I've been thinking quite a bit lately about my goals for my writing career. The most immediate goal is, of course, to finish writing the novel and perfect it to what I consider a publishable quality. I’ve been making significant progress on this one, and I think I’m still on track to meet my self-imposed deadline of the end of March. But once that’s done, I need to decide where I want to go, and what I want to do with it.
I’ve been doing a lot of research into the publishing industry, trying to decide what’s going to be best for my own growth and development, and what makes the most sense in the digital age. Last summer, I wrote a little about the changes occurring in publishing. Since that time, I’ve read a lot more on the subject, so I thought I’d share what I’ve learned so far.
When most people think of books, they think of the big publishing houses. Traditional publishing essentially works like this.
- Write the Novel: Author locks herself away in a remote cabin somewhere and writes a novel.
- Get an Agent: Once complete, Author sends out query letters to agents, hoping to find someone to represent the novel and take it to the publishers. (Query letters include information about the author, a one-paragraph description of the novel, and some other basic information.) Based on the query letter, the agent will decide if they want to request pages and find out more. Most agents request anywhere from 1 - 50 pages initially. If they still like it, they'll ask for a full manuscript. If they still like it after that, they'll offer representation. Finding an agent can take months, even years, and perhaps dozens of queries.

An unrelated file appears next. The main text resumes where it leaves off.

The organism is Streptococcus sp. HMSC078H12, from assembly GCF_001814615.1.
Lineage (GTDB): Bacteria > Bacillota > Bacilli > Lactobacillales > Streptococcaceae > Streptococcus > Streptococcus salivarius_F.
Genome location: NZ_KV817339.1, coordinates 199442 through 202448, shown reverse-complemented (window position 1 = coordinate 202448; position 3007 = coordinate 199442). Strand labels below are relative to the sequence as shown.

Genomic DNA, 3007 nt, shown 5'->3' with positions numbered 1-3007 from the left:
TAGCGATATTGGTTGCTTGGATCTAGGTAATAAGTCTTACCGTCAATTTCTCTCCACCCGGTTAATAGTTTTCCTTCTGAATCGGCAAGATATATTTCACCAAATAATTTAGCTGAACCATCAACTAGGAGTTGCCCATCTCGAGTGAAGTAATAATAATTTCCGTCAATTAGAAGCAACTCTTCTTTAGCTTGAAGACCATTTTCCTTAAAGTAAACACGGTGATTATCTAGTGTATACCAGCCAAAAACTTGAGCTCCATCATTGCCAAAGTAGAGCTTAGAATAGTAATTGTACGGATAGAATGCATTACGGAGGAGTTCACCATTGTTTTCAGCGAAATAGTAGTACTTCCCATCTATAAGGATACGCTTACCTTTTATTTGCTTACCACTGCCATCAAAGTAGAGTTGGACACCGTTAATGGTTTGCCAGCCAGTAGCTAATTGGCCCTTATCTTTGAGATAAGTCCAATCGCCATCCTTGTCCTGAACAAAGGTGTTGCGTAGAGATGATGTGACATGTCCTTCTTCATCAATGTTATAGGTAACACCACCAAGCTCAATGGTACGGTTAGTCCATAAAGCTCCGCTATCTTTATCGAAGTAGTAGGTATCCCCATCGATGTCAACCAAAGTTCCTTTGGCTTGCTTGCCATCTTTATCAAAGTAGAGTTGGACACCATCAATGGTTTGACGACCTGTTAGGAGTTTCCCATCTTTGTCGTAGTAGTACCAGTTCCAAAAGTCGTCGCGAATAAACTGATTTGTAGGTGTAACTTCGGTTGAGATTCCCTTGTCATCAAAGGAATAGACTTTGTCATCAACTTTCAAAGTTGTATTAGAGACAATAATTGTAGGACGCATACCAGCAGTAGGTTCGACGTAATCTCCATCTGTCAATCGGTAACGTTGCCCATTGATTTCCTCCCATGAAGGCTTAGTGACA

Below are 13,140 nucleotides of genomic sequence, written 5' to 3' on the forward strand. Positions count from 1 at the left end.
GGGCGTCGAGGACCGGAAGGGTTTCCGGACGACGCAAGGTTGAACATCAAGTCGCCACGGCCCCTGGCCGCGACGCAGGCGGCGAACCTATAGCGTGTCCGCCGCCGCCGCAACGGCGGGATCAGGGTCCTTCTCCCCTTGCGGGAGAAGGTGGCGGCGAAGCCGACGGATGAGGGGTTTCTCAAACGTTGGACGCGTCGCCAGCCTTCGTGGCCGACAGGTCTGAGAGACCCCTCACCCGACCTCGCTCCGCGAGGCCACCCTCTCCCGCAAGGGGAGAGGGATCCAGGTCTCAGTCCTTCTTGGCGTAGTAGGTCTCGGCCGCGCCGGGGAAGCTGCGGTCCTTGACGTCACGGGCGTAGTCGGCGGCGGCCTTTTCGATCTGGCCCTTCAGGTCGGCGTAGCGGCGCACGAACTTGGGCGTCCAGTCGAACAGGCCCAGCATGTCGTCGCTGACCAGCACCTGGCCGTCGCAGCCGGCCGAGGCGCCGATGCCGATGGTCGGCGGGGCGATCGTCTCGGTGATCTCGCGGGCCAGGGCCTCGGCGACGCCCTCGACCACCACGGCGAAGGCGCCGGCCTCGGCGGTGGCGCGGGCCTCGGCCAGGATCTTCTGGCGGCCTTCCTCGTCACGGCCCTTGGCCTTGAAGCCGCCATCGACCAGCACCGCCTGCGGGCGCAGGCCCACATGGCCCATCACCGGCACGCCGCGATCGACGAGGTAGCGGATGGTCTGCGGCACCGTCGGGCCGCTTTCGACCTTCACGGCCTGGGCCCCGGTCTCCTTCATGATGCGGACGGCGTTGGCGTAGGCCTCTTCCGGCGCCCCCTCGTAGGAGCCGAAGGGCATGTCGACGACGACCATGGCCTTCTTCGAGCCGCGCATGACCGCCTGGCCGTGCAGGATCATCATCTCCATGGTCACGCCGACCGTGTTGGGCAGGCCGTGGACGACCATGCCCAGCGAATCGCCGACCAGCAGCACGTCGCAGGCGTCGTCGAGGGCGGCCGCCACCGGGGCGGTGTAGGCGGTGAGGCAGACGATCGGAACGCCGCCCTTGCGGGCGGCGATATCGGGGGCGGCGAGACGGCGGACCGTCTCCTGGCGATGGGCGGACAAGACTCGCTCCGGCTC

- Get a Publisher: Agent takes the manuscript and shops it around to the publishers. Why the middle-man? Publishers usually won't look at 'unsolicited' manuscripts submitted directly by the unknown author. Why? Because most of those manuscripts aren't ready for publication and the agent acts as a first screening process. Plus the agent will know which publishing houses are looking for new authors, represent the genre or similar works, and they have the right connections to get the manuscript in front of the right people. This process again can take several months or even years. When Publisher makes an offer, Agent reviews the contract and negotiates the deal for Author, so that Author can, for the most part, continue to write uninterrupted.